The St. Louis Rams won the Super Bowl in 1999 under the guidance of Dick Vermeil and the Raiders went to the Super Bowl in 2002 so the city of Los Angeles missed out on two potential New Year’s parties.
The Cleveland Browns moved to Baltimore to become the Ravens in 1996 because the city of Cleveland took a page from the NBA basketball Seattle SuperSonics and the legal means to retain the name and all of the Browns’ records, logo, and name. The city did not want a repeat of the losing the Cleveland Rams which moved to Los Angeles 50 years earlier. The owners took the logo and mascot with them to warm Southern California.
The old Cleveland Browns organization cease to exist for three years (1996-1999). They were re-established as an expansion team called the Cleveland Browns. This team has struggled ever since. This year they have lost 7 games by less than 10 points. The question should be asked, are they on the edge of a championship team? Their remaining games are at Denver and Pittsburgh with only the hope of being spoiler.
Art Modell, owner of the Browns, must have read the playbook of Raider owner Al Davis. Modell wanted a new stadium and when the city of Cleveland said no he moved his team to Baltimore without the logo or the mascot. The Ravens won the Super Bowl in 2000.
The Indianapolis Colts rode out of the city of Baltimore in an Atlas moving van in the dead of night in a raging snow storm headed for the Mid West. Owner, Robert Irsay, kept the Colts name and navy blue horseshoe logo which he promised to relinquish if they moved. Irsay had been talking to other cities about his club’s future. He was also talking to the city officials in Baltimore at the same time about a new football stadium for his team. The City finally said no and Irsay moved his team west.
The City of Baltimore recovered quickly with a new team called the Baltimore Ravens in 1996 but all of the Colts’ records moved to Indianapolis with the Colts. Every Sunday afternoon the name Indy would only be shown on the scoreboard in Baltimore, The Ravens executive organization never displays the Colts name anywhere in the stadium. Football fans in Baltimore still bristle at the mere sight of the blue horseshoe on a football helmet. They are still upset with Robert Irsay for leaving the city Baltimore with their logo and mascot.
The Houston Oilers moved to Tennessee in 1997 changing their name two years later to the Tennessee Titans. Houston received their third team at the turn of the century called the Texans, a name used 40 year earlier. They were the first team to play indoors in the Astrodome. In the late ’80’s, the Oilers’ only owner, Bud Adams, wanted more football seats in the Dome. MLB’s Houston Astros protested and won. In 1987 Adams threatened to move the Oilers to Jacksonville if improvements were not made. The city caved in and Adams promised to keep the team there for 10 more years. When the 10 years were over Adams did not wait and moved his team to the state of Tennessee which promised him a new football-only stadium.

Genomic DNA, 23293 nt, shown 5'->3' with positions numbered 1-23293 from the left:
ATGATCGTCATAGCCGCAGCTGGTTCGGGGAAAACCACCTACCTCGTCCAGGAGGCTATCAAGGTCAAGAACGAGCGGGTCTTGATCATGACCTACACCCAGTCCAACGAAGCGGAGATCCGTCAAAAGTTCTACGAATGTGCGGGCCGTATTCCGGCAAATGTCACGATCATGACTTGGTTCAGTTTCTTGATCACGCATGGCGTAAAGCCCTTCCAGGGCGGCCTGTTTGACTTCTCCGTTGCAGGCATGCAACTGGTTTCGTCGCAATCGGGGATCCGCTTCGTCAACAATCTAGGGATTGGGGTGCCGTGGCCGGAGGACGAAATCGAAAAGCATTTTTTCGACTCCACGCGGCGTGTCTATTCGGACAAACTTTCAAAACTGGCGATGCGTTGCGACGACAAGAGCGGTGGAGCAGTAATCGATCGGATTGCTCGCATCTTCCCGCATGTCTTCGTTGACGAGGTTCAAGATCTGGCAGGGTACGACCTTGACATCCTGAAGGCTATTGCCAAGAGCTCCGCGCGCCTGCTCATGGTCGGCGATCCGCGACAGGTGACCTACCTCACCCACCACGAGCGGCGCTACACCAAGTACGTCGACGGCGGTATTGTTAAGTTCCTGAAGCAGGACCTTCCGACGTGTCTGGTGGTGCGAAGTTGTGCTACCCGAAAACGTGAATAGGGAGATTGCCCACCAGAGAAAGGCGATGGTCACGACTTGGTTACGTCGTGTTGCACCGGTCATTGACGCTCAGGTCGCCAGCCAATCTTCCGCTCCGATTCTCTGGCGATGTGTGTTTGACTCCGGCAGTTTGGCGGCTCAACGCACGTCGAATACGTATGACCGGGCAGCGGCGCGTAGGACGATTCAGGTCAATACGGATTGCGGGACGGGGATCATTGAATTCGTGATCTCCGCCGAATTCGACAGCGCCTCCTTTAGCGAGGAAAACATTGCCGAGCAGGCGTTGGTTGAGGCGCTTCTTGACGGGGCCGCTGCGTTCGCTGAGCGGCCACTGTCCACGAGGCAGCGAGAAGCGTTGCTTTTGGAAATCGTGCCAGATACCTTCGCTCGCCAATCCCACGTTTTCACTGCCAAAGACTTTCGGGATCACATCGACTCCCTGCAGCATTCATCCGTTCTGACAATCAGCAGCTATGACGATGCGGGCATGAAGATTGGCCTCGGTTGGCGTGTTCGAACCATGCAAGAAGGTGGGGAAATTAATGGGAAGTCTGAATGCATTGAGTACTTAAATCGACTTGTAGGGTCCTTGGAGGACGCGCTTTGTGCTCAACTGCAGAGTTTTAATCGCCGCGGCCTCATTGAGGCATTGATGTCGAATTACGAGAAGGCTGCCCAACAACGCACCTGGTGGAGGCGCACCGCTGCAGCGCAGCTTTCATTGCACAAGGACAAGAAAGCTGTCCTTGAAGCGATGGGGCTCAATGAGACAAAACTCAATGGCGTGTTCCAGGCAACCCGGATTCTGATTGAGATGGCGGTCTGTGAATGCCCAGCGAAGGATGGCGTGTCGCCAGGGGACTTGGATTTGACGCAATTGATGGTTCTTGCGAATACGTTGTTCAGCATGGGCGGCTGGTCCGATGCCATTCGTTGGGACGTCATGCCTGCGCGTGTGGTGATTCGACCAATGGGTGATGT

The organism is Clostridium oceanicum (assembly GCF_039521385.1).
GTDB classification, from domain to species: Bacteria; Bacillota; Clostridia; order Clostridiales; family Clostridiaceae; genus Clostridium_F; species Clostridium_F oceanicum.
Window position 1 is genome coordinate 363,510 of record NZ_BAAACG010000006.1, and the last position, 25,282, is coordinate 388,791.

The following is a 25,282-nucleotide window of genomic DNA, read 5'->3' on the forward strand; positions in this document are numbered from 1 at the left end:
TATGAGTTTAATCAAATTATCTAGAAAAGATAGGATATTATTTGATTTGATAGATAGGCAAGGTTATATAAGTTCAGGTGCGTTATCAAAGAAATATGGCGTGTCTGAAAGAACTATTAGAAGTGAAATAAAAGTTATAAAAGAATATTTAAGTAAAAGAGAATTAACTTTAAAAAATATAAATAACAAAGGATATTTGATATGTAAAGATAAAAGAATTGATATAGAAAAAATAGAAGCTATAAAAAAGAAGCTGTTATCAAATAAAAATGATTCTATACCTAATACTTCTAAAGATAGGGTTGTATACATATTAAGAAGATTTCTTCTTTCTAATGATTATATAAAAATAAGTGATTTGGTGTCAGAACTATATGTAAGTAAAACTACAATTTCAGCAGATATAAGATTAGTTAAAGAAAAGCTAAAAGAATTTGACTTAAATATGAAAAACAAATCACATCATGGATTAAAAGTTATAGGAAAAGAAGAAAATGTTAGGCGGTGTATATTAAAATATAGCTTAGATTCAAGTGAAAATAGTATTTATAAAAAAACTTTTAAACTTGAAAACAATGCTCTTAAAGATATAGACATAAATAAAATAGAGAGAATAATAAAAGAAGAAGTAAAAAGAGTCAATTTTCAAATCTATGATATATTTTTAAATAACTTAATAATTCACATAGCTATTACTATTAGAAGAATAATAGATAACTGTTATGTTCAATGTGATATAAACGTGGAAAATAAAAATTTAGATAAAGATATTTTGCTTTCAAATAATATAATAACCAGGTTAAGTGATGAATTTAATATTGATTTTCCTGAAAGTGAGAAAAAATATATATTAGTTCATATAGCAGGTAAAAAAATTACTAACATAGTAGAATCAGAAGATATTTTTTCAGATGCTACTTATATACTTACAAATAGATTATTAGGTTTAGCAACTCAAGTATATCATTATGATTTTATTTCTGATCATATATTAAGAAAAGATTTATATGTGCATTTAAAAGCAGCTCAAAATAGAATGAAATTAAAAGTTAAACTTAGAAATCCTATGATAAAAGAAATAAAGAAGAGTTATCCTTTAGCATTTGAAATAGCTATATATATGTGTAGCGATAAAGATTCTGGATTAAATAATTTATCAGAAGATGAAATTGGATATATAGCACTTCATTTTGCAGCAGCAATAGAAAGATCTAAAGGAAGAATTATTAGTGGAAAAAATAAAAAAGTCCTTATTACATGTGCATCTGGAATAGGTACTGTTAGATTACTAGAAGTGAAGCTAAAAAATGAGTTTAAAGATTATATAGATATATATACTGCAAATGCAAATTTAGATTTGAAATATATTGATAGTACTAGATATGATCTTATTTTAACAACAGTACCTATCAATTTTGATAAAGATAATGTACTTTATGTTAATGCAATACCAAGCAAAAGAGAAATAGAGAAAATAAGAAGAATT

There is a common thread and root cause in most of the moves of franchises . The issues are the manly the improvement of their playing conditions; i.e. new football or baseball only stadiums, larger television contracts, or a larger fan base, and lastly a winning team.
The City of Oakland, California could lose all three of their professional teams and that would be a sport first. The Jacksonville Jaguars, the two Florida Baseball teams and two Florida hockey teams, have been looking for greener pastures. The Phoenix Coyotes, The Carolina Hurricanes, and the Sacramento Kings are having financial difficulties and could be on the move.
My last suggestion is that there should be a two-strike rule on cities that have lost two teams in the same sport. They should never receive another team in that sport regardless.
Here are a few examples:
Washington, D.C.-baseball- Senators (2-teams)
New York City -baseball-Giants-Dodgers
Gary Norris Gray – Writer, Author, Historian. Gibbs Magazine-Oakland, California and New England Informer- Boston Mass. THE GRAYLINE:- The Analects of A Black Disabled Man, The Gray Leopard Cove on Blogtalkradio.com Disabled Community Activist. Email at firstname.lastname@example.org